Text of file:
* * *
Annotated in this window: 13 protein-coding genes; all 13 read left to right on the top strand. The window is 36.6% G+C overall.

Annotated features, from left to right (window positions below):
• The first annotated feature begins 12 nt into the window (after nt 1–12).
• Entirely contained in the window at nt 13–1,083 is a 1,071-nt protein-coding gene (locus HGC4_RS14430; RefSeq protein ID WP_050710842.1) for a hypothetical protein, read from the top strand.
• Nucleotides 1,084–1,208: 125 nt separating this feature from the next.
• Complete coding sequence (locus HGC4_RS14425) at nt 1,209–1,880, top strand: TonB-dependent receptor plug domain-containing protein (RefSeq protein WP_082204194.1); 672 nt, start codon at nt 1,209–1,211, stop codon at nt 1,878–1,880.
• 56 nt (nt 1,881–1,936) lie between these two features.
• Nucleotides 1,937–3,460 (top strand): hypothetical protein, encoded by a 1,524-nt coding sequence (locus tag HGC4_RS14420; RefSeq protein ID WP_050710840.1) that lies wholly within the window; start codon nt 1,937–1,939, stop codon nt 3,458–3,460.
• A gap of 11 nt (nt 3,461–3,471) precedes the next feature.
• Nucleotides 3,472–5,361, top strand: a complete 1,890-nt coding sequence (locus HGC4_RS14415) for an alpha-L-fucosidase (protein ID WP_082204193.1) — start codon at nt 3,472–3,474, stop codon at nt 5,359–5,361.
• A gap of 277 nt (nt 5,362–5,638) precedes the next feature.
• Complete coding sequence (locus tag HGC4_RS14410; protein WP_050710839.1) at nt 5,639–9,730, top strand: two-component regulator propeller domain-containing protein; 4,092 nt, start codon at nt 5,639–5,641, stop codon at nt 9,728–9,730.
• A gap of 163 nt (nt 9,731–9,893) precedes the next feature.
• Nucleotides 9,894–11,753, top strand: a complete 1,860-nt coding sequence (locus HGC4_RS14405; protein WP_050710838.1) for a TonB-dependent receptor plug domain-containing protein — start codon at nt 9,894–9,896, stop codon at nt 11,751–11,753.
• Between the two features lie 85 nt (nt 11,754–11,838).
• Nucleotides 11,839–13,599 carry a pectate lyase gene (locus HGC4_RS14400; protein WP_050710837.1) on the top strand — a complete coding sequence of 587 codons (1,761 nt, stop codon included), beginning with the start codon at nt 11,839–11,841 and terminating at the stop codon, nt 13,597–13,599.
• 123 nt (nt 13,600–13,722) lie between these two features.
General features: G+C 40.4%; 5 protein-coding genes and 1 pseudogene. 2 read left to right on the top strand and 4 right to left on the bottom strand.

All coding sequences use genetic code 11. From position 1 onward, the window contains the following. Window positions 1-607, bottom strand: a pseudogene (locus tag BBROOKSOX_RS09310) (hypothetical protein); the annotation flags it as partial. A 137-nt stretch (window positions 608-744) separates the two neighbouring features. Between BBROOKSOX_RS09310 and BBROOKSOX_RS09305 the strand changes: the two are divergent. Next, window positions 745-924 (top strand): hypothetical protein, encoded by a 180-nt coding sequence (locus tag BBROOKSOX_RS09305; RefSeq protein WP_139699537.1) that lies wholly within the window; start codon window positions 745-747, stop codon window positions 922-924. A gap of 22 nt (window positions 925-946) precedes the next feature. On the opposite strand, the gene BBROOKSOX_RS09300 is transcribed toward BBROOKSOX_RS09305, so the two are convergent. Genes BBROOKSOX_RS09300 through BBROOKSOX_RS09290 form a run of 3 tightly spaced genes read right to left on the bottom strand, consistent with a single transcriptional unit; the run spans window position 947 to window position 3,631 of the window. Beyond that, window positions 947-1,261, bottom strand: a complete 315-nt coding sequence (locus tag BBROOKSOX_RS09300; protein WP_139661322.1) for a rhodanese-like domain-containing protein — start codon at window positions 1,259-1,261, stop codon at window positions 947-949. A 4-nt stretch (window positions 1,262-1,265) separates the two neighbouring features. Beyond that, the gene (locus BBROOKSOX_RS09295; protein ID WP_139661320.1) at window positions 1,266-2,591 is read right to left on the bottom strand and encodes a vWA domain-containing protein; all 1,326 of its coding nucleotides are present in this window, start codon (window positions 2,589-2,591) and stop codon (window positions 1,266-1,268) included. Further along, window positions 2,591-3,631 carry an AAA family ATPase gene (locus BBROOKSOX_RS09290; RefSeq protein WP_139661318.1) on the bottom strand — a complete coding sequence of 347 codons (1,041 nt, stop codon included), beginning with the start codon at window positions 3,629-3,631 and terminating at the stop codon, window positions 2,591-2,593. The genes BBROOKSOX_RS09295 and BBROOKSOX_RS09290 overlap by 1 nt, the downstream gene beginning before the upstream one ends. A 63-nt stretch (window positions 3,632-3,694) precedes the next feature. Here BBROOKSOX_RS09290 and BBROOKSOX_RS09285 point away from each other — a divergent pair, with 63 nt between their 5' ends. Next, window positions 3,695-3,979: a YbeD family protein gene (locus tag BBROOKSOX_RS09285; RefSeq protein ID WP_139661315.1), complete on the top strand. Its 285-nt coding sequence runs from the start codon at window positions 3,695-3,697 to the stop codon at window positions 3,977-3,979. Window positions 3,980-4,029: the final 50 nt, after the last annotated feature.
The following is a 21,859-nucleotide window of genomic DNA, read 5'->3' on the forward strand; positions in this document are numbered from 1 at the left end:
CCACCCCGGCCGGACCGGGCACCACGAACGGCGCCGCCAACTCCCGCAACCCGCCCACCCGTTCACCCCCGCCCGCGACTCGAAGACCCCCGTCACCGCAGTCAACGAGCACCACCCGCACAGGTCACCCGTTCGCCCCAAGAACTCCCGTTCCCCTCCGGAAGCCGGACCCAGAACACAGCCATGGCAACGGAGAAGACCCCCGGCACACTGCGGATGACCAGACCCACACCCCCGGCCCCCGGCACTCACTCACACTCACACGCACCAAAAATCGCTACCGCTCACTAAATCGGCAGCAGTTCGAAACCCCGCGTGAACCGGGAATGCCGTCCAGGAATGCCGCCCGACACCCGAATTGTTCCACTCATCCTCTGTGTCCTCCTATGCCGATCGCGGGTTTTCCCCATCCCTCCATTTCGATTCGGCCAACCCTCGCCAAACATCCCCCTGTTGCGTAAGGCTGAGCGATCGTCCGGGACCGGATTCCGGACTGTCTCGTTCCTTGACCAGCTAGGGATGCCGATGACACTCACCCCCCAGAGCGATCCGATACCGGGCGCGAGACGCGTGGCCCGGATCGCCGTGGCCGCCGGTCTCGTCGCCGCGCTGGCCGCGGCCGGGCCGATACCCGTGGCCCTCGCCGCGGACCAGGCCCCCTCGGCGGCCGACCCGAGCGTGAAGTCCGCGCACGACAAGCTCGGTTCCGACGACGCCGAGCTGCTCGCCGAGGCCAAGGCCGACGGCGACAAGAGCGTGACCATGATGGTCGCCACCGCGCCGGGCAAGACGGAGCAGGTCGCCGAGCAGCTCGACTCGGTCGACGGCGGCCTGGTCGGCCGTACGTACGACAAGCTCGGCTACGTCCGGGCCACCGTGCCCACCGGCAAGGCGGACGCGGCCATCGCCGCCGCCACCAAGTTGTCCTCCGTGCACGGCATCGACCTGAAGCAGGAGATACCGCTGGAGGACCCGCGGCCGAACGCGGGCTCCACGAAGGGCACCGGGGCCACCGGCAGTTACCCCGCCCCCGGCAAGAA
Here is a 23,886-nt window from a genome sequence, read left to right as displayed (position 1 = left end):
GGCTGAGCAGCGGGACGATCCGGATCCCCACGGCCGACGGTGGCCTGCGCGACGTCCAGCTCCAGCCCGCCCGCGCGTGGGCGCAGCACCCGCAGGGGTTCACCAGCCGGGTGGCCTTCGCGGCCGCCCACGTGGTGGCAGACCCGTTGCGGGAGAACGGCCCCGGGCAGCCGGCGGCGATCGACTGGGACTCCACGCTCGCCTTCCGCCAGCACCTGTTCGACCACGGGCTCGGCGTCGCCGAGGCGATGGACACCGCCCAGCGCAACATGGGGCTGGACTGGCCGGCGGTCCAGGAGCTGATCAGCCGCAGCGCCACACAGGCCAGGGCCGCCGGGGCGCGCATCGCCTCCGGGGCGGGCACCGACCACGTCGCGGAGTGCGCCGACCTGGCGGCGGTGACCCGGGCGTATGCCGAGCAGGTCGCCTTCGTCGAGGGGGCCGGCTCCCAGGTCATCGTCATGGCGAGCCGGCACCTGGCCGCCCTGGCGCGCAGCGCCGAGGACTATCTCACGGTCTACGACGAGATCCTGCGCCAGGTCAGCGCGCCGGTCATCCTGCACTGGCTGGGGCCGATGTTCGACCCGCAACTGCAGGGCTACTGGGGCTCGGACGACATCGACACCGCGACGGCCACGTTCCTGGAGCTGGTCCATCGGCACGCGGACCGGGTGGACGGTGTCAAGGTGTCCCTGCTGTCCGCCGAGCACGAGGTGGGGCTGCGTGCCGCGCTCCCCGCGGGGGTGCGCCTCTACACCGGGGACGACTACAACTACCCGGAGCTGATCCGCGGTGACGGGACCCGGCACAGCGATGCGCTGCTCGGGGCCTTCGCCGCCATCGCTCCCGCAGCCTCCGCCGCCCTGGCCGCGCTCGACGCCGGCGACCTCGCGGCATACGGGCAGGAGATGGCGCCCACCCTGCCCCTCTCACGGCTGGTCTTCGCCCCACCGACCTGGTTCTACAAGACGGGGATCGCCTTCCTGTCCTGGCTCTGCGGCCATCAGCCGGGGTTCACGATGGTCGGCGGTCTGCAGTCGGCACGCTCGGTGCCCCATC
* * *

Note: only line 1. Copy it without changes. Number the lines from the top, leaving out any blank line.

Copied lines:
Annotated in this window: 13 protein-coding genes; all 13 read left to right on the top strand. The window is 36.6% G+C overall.